Career and Tech Ed: Expanding or Limiting Opportunity?
To say Wilma Stephenson is no-nonsense would be an understatement. This Philadelphia culinary-arts teacher is a legend, both for her devotion to her students and her drill-sergeant tactics. Her work is featured in "Pressure Cooker," a documentary film that opens this week, and her ideas about career and technical education are the subject of an interesting National Public Radio interview.
For me, the most intriguing part of the interview was where NPR's Michel Martin asks Ms. Stephenson to respond to career-and-tech-ed skeptics who think that those courses of study "are a trap" for low-income and minority students because they essentially track them into careers, and that they result in less-rigorous educations in core academic subject areas.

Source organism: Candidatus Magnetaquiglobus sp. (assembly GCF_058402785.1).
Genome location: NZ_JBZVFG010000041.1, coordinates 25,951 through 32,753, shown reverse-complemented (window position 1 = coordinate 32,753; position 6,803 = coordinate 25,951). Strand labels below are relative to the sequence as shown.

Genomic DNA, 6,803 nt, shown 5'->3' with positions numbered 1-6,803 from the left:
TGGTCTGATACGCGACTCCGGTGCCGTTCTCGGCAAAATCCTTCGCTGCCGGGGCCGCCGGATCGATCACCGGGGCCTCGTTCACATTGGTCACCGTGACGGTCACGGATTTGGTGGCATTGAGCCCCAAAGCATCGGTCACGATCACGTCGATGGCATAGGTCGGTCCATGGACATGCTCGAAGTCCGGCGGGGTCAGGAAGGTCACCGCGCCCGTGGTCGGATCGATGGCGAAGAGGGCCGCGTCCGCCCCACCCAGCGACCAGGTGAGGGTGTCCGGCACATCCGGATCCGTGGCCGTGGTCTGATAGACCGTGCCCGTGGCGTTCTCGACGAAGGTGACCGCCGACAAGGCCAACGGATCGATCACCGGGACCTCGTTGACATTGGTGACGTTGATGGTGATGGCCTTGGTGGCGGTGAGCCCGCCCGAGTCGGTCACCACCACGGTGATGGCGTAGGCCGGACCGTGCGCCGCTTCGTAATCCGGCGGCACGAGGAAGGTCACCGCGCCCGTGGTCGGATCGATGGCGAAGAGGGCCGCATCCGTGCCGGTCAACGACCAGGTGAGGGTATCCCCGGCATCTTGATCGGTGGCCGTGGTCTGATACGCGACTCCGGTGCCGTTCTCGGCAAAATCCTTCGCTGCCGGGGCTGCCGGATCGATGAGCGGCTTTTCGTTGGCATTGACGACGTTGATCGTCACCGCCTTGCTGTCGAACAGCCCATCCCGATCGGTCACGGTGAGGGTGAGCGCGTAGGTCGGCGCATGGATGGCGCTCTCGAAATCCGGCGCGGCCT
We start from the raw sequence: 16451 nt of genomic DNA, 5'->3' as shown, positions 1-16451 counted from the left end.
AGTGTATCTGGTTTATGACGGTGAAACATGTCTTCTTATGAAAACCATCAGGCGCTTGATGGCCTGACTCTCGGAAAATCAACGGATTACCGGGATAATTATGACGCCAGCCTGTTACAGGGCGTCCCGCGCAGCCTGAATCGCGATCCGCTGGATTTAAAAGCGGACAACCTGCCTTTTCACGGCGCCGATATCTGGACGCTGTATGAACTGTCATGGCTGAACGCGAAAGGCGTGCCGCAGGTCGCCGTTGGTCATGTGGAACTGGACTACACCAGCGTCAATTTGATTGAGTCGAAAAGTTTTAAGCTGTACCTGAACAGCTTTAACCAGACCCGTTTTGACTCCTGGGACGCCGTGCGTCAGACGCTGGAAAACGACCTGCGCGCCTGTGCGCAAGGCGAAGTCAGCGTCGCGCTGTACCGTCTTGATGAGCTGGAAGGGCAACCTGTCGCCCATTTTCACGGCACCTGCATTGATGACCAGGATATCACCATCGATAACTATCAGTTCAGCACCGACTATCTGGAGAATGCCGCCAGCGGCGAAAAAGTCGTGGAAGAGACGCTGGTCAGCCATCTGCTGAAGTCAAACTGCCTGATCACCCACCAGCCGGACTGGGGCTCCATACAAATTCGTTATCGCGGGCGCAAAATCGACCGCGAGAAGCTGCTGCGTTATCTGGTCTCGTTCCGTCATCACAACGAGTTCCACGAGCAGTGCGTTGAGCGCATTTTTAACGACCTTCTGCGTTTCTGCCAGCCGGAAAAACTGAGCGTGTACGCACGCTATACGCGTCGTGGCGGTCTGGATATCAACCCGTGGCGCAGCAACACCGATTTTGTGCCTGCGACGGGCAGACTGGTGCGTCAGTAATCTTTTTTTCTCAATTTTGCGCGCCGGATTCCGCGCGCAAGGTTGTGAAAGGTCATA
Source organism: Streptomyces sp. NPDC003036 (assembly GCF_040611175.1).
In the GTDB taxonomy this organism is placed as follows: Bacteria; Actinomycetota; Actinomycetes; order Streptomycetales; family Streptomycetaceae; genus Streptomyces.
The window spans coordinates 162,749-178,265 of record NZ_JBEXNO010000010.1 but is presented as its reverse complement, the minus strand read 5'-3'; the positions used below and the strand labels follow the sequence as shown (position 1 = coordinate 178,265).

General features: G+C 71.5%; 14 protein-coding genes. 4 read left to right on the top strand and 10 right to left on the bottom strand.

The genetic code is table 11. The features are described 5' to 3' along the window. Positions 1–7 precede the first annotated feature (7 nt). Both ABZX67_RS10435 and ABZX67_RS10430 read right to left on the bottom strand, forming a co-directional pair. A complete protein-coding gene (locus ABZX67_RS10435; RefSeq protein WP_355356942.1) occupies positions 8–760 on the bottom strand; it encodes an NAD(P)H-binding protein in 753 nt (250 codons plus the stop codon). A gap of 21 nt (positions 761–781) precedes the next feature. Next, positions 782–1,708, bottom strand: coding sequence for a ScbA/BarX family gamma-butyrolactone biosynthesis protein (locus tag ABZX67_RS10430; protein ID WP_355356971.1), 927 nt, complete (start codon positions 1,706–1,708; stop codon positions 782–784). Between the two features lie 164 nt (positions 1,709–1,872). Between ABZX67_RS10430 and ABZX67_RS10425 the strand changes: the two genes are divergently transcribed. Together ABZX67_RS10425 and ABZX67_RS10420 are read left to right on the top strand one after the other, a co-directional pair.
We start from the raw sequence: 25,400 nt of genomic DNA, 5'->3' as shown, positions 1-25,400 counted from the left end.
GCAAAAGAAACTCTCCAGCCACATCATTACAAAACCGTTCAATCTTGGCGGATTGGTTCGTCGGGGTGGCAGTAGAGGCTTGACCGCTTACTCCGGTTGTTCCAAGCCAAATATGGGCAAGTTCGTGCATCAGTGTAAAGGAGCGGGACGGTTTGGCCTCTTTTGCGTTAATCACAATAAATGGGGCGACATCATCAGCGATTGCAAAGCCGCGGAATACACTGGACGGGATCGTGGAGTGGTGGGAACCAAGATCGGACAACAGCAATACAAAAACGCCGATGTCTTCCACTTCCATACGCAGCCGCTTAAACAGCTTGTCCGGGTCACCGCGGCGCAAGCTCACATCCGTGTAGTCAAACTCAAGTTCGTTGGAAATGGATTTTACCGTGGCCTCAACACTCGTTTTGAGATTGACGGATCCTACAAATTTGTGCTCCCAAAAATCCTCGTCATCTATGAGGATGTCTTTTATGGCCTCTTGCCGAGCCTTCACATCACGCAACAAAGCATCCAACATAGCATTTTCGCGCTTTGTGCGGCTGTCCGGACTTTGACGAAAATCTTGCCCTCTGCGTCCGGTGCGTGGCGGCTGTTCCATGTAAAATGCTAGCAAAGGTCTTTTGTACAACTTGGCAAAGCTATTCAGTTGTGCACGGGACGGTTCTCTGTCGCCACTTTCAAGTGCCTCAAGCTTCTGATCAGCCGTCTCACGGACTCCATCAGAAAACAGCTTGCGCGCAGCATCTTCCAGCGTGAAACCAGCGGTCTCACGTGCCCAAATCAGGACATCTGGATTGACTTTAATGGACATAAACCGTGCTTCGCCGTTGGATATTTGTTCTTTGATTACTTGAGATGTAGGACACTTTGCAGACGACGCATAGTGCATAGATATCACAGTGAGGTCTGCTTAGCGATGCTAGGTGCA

Ms. Stephenson says she thinks her students are getting even more solid math, science, and English skills in her class than they are in their regular academic courses. Policymakers debating about career and tech ed, she says, should just come on down to those classrooms and take a look at what kids are learning.
With Arne Duncan cheerleading for career and tech ed as a way to re-engage disaffected high school students, I'd guess this is only the beginning of more rounds in the debate over what used to be called vocational education. One sign? The documentary is being cited by some of those who are pushing for more career and tech funding under the federal Perkins Act.